The chair of the new three-person committee, Richard L. Crandall undefined the managing partner of private-equity firm Aspen Partners, who also runs a roundtable for software CEOs and is a former CEO himself undefined was mindful of the lurking risk that directors might stray into the weeds and step on management prerogatives. He accordingly worked out an explicit understanding among the CEO and his committee members on where the directors should and should not go. “I watch like a hawk,” he said, “to ensure we do not go too far.”

    Diebold’s innovation committee members are on call for everything from brainstorming to networking. When Diebold executives began looking for new technologies it might buy, Crandall and his two colleagues undefined rooted in tech start-up and venture capital communities undefined helped the CEO and his staff connect with those who would know or own the emergent technologies that could allow Diebold to strengthen its current lines and buy into the right adjacent lines.

    Innovations at the top extend even to how the board itself operates, and Blackstone Group undefined one of the leading investment groups in the world undefined has been pressing the case. Sandy Ogg, an operating partner in Blackstone’s Private Equity Group, had previously served as a senior vice president for leadership and learning at Motorola and chief human resource officer at Unilever. Having thought a lot about what makes for effective company leadership, whether in the executive ranks or around the board table, Ogg wants to know if the directors of an investment prospect for Blackstone bring a profile that is complementary to their CEO’s, “filling holes that need to be plugged.” He wants to know how prospective directors will react if a CEO tells the directors to get lost. And at companies where Blackstone has invested, Ogg presses directors to “do the work” and not just be a “business tourist.” In other words, Blackstone has been innovatively working to get more out of their boards than traditional norms might have allowed.

    Innovative companies that are not innovating in and around the board room run the risk of becoming less so. For example, we are familiar with the boardroom of one of America’s premier technology makers, which is dominated by a non-executive chair who underappreciates how vital but difficult it is to create new products in its recurrently disrupted markets (the innovator’s dilemma). The board has too few technology-savvy directors, and its nomination committee has blocked suggestions for more experienced innovators on the board.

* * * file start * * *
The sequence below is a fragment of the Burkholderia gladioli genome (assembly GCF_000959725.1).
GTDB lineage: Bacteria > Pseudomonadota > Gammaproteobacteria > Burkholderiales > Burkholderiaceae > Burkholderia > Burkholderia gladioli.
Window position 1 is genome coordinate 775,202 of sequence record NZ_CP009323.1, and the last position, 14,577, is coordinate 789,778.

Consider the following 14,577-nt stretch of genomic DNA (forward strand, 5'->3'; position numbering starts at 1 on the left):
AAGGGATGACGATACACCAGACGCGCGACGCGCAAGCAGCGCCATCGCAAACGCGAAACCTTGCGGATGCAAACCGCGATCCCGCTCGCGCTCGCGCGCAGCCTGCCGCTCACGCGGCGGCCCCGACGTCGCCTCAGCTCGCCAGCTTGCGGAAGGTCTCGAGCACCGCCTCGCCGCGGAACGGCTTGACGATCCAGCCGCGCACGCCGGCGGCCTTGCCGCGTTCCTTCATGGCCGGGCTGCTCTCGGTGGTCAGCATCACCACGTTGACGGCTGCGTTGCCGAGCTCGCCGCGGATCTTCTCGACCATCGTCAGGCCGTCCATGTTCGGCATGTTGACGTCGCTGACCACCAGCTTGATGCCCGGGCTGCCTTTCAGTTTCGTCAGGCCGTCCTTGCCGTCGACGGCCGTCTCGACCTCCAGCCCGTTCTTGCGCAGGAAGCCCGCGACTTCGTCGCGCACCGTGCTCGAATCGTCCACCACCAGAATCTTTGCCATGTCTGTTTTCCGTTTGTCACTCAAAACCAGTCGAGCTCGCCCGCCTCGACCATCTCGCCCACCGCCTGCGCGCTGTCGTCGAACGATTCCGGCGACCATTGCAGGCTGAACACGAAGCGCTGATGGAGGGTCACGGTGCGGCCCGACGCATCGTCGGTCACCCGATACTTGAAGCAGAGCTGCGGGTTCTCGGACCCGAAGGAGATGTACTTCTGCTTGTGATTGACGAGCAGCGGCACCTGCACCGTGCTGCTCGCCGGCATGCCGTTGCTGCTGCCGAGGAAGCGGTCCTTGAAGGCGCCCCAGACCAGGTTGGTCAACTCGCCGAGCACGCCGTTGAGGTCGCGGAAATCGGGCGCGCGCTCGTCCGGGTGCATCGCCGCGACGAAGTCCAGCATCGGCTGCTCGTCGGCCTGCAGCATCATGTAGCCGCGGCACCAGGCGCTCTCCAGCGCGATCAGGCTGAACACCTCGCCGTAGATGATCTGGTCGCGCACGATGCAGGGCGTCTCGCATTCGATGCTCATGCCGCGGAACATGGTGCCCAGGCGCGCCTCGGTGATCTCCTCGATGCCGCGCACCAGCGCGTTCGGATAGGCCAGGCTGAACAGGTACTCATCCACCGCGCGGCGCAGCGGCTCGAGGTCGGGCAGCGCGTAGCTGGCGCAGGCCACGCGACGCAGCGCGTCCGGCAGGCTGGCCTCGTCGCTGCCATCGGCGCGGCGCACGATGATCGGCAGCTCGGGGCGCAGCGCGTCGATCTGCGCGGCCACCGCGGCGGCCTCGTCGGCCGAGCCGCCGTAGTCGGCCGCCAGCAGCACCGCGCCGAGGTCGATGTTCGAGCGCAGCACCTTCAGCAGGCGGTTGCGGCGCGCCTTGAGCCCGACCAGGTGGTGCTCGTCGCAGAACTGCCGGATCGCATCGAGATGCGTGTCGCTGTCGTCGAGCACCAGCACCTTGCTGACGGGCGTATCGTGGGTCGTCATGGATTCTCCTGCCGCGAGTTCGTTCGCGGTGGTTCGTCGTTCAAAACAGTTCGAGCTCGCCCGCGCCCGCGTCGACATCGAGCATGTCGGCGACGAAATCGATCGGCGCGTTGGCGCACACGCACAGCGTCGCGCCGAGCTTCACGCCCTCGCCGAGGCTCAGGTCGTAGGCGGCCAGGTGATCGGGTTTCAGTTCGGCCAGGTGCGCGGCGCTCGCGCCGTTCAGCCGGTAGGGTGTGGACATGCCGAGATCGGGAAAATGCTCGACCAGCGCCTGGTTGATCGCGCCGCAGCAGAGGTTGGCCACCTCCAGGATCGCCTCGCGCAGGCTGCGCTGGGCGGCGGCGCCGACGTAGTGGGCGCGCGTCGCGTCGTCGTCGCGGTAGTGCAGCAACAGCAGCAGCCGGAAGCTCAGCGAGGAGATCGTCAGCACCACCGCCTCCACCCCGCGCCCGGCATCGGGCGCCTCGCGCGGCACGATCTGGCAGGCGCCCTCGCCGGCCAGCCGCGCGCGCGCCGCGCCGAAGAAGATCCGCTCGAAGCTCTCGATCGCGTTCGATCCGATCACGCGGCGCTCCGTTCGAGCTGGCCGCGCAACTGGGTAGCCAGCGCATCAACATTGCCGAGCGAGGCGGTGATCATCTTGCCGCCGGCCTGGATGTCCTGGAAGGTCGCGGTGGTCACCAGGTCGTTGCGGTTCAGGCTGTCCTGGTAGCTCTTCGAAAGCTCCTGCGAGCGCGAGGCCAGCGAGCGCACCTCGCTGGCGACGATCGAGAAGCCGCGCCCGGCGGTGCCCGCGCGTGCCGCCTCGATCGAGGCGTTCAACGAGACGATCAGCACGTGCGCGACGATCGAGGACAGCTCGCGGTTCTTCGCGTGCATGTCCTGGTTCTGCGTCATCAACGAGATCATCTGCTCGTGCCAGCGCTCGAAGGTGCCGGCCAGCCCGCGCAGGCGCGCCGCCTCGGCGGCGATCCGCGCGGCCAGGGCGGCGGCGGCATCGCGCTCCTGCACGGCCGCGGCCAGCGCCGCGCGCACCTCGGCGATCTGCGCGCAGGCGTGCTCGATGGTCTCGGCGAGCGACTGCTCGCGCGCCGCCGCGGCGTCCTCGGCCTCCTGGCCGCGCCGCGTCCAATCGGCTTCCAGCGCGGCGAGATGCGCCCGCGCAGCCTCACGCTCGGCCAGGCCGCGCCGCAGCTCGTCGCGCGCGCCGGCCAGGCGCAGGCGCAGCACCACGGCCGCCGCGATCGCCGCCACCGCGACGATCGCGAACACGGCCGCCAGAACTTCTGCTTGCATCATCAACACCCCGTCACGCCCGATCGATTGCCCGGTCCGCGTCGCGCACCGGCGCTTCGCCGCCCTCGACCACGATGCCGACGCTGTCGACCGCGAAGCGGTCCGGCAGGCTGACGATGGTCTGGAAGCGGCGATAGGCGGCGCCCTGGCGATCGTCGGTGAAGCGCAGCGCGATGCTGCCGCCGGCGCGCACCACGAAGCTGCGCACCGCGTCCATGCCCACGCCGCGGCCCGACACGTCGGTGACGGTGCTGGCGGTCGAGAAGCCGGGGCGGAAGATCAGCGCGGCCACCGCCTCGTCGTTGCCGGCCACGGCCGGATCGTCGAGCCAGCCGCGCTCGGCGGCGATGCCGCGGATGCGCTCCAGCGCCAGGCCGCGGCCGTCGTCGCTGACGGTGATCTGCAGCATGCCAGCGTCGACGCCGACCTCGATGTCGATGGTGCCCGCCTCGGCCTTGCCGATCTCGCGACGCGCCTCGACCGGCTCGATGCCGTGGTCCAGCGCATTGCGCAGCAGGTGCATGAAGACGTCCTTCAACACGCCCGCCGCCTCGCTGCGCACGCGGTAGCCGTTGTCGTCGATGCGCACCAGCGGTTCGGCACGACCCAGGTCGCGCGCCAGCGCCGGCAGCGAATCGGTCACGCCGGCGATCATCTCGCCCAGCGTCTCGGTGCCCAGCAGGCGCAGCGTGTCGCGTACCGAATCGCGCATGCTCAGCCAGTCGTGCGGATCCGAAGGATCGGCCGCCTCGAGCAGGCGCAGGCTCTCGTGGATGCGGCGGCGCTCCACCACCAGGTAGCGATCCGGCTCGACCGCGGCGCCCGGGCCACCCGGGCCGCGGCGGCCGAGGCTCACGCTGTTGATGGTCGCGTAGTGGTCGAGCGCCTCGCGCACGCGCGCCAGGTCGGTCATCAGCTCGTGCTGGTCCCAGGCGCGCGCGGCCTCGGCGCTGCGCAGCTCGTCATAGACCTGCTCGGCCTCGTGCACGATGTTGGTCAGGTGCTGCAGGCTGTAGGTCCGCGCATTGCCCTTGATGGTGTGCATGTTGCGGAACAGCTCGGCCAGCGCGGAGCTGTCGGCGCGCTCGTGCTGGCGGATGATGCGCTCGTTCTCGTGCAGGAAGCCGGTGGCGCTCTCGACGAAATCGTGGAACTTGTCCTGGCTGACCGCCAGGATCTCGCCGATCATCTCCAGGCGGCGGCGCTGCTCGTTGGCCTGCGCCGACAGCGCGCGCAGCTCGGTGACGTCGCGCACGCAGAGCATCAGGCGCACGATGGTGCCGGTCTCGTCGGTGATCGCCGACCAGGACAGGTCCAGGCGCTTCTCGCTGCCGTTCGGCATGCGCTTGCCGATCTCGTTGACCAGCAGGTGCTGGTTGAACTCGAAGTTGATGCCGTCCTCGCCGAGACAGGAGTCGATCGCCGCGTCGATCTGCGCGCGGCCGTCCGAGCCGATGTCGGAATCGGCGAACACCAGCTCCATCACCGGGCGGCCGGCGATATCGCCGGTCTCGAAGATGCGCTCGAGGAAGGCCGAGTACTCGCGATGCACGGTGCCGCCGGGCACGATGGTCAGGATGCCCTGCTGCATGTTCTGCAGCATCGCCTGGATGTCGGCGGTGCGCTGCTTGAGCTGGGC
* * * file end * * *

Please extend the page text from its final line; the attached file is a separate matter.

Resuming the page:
Without innovation at the top in how boards lead, companies may come to see less innovation from below. Viewed affirmatively, directors who learn to work with executives on product and service innovations constitute an invaluable undefined and free undefined asset during an era when creativity is increasingly at a premium. And for that, observed David Dorman, former AT&T CEO and now board chair at CVS Caremark Corporation, “we need a robust set of thinkers on the board who know the market place.” With that, the board can take responsibility for ensuring that its enterprise transcends the ever-present dilemma of innovating or dying.
  • 15 Jul 2014 2:32 PM | Louise Stokes

    The New Zealand Groundspread Fertilisers’ Association, (NZGFA), are proud to announce Brent Scully from Centre Bush in Southland, was elected as president at the Annual Meeting in Waitangi. He replaces Stuart Barwood who has held the position for the last four years. Brent Scully has 30 years’ experience in the groundspread industry as the owner of Scully’s Transport. He held the position of President of the Southland Groundspreaders for six years and has served on the National Council for the previous nine years.

    He paid tribute to the work of Stuart Barwood. "Stuart has led the NZGFA through a period of intensive change," Brent Scully said. "He did this with flair, consulting throughout. "His guiding of the new Health and Safety Manual from conception to completion was a major achievement. "My ambition as the new President will be to continue the reforms and increase our membership," Brent Scully said.